Kayaking for freedom to the Statue of Liberty

“Hmm, Claire did you read the incoming email from Eric, regarding our kayak trip to the Statue of Liberty next week?” I fearfully ask her. We both sit down and read Eric Stiller’s questions concerning our seaworthiness and fitness level, and a slight panic starts to take control over both of us. The proud owner of the Manhattan Kayak Company wants to know in what specific types of kayaks we have practised, for how many hours a day, and what our average speed is. We are about to board the A380, the super jumbo jet Air France flies from Paris to New York City for a new adventure on the Hudson River, but we have to admit that it has been a while since our last paddle practice. Last year, our sunset tour with MKC led to an overwhelming experience in observing the iconic skyline of Manhattan from the river. This year, we decided to spice it up with a challenging trip to the Statue of Liberty. Beyond the stunning views, the epic adventure, the challenging distance, the strong currents, the choppy waves, the heavy river traffic, this trip is a way of raising funds against ALS*. Highly motivated by the adventure and even more by our mission, we have designed an intense fitness program: three weekly runs of 8 kilometres, every-other-day push-ups to reach 100, intensive mountain-biking outings for full body training and outdoor-worthiness, and an uncountable number of abs to strengthen our lower waist. “I am afraid it is not enough…” I whisper, discouraged. Keep travelling

Canal du midi unlocked: the locks of Fonseranes, Béziers (2/5)

Birthplace of Pierre-Paul Riquet, the man who linked the Atlantic Ocean to the Mediterranean Sea in the 17th century by carrying out the largest civil engineering project of the time, the Canal du Midi, Béziers is also where the masterpiece of Riquet can be visited: the 9 locks of Fonseranes.

Having left Sète some 50 kilometres prior, we leave the shade of the centennial plane trees along the Canal du Midi behind to bike over the surreal Pont-Canal de l’Orb. This 1857 aqueduct, both bridge and canal, was built so that boats with their precious wheat cargo would avoid being tumbled over in a violent Keep travelling

Photo of the day: a view on Nong Khiaw, Laos

Eight more minutes, the sign indicates. “If I am fast it might be only 5”, I tell myself when I eagerly hike up the last few steep metres before reaching the viewpoint overlooking the rural town of Nong Khiaw in Northern Laos. Reaching the top after a one-hour hike, the 360-degree view on Nong Khiaw does not fail to impress: the terraces of light green rice paddies contrast with Keep reading

The James Bond island: to go or not to go?

South East Asia with its emblematic and exotic landscapes has long seduced Hollywood: Angkor Wat, Cambodia in Tomb Raider; Koh Phi Phi, Thailand in The Beach; or the karst formations of Phang Nga bay, Thailand in the 1974-James Bond movie The man with the golden gun. If the sites are stunning, visiting them can often be disappointing Keep reading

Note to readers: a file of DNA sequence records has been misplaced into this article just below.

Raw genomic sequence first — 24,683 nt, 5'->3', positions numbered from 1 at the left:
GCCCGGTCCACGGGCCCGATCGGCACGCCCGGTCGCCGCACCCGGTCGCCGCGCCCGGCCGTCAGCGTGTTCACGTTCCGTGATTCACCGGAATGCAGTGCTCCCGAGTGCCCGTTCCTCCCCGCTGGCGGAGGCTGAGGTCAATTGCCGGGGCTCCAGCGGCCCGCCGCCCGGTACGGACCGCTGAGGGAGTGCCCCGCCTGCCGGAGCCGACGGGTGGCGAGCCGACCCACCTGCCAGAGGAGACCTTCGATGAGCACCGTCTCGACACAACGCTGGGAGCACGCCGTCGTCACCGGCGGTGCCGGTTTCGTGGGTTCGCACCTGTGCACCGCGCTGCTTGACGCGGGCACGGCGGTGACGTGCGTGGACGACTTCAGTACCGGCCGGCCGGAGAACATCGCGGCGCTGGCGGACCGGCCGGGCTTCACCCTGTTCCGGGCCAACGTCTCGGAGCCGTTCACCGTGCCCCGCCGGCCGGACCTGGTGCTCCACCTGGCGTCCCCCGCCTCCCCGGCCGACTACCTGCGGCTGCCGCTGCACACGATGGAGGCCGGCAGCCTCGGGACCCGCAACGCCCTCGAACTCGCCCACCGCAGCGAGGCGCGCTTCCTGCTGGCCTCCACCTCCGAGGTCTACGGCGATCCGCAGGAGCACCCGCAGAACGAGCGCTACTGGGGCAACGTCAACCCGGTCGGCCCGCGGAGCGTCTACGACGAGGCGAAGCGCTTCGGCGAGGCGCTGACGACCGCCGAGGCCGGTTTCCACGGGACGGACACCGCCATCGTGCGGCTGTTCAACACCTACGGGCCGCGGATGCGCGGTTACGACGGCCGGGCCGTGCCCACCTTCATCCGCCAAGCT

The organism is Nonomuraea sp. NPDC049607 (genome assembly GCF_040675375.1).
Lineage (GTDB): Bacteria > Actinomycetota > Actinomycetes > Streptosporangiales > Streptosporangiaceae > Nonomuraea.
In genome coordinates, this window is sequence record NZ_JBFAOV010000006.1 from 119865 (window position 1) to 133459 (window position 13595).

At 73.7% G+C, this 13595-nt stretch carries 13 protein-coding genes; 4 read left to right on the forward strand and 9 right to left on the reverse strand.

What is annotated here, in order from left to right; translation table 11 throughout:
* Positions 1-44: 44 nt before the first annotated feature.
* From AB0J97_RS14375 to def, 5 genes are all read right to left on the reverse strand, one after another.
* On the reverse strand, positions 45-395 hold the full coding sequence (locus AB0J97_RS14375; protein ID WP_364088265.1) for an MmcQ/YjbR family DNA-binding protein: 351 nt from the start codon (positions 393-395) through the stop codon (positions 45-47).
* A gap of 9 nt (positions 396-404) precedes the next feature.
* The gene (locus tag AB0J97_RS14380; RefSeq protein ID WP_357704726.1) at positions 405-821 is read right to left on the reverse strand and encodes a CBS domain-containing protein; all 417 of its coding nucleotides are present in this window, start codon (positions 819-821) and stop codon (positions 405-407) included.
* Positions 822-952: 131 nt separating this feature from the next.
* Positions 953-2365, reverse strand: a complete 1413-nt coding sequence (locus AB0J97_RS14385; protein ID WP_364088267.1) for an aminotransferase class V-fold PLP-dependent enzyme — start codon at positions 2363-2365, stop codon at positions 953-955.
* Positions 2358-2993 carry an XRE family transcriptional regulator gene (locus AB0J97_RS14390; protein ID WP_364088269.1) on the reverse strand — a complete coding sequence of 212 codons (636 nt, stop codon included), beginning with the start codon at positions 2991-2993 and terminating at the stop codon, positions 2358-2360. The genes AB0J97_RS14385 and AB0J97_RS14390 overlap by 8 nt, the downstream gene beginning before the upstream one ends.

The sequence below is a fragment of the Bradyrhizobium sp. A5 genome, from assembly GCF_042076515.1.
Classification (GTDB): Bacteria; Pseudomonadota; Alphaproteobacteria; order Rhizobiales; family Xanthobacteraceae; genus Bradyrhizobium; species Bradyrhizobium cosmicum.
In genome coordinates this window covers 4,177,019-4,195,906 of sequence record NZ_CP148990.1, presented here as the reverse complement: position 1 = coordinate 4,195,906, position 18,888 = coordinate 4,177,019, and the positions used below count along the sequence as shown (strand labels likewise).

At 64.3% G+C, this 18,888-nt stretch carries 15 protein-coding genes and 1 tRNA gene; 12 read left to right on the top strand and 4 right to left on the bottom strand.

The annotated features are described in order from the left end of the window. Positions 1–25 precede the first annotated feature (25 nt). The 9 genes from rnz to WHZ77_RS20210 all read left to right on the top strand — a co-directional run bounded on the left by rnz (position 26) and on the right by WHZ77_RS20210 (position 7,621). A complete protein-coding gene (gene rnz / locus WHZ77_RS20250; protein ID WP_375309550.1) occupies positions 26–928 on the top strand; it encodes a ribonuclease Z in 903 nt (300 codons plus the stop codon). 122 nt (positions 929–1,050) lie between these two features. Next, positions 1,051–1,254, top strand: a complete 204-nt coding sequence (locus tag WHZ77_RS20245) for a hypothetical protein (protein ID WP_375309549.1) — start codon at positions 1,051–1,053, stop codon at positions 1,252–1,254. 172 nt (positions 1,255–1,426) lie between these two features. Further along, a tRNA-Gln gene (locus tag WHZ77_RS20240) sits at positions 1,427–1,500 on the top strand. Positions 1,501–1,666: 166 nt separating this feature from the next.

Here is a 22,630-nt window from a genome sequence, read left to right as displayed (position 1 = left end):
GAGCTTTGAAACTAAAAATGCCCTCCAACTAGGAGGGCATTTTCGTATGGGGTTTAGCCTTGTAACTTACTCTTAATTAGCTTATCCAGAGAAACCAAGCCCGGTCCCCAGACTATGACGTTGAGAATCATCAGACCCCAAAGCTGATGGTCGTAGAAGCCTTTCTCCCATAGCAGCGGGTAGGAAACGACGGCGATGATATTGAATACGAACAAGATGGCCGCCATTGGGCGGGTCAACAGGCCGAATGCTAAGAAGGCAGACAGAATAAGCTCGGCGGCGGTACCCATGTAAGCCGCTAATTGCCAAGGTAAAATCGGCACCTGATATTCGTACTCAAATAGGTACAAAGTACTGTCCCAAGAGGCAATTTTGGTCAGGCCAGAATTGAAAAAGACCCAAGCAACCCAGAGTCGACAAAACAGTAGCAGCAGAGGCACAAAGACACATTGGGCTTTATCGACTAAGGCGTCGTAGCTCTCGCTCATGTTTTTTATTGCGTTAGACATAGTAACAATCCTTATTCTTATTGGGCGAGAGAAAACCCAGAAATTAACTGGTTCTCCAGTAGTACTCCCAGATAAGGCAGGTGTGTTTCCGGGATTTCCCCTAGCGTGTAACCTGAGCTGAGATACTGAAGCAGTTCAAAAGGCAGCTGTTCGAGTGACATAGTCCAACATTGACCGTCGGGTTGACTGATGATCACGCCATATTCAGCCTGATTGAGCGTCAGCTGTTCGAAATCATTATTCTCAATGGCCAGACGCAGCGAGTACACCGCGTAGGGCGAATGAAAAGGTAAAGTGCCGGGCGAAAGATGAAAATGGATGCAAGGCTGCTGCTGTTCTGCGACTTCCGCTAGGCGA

Top 3 running routes of Paris by a local!

Discovering Paris running is a fantastic way to enjoy some of the major landmarks and take the pace of the city. It is better though to have a few routes in mind before venturing out as the traffic can be hectic and its nice cobble stone streets that are great to discover on foot can be a runner’s ankle nightmare. These top running routes tend to avoid these hazards and will also take you to some of the nicest parks of Paris. Keep reading

Motorbiking the loop, Laos

The engine of our wooden canoe with long tail echoes in the large room while a cool wind makes me shiver. In total darkness, I vaguely distinguish rocks shaped as faces or animals briefly lit up by the beam of the headlamp of our captain. He is constantly scanning the limestone walls, as the slightest miscalculation on these shallow waters would be fatal to our boat. With great skills, our boatman manoeuvres up the winding subterranean Hinboun River which flows through the geological wonder of South-East Asia, the Kong Lor cave in Laos. Keep reading

Lake safari & jungle trekking in world’s oldest rainforest, Khao Sok, Thailand

Lime stone karst formations are gradually revealing themselves as the morning mist on the Cheow Lan Lake slowly rises. The sun bathes the rocks in warm colours and highlights the jungle growing on their steep flanks. I slowly crawl out of my bed to take a morning swim in the surprisingly warm lake. While climbing back up to the pontoon of my floating bungalow, I notice a familiar rising and falling of shrills that gives me goose bumps: a family of gibbons starts to sing, Keep reading

Photo of the day: Cheow Lan Lake, Thailand

Waking up to the magical song of gibbons, before setting out on a morning safari in a longtail boat on the surreal landscapes of the Cheow Lan Lake in the Khao Sok National Park is an unforgetable experience. Keep reading

Horseback swimming Otres Beach, Cambodia

Sihanoukville is the hub to reach tropical Cambodian islands such as Koh Rong and Koh Rong Samloem, famous for their warm waters and laid-back atmosphere. Sihanoukville itself lacks charm, but a few kilometres south of the centre, the beautiful beach of Otres makes up for it, and is easily accessible by tuk-tuk. Being quite touristy, horseback riding it is an off the beaten path way of exploring the countryside and the beach, leaving the crowds behind. Keep reading

Dive into the Cambodian coral reef

Cambodia is not as famous as Thailand when it comes to islands, paradisiac beaches, coral reefs and scuba diving. And this is all for the best, I am telling myself as I am writing this article from the fishing village M’Pai on the small island of Koh Rong Samloem in Southern Cambodia. Feet in the sand, Keep reading!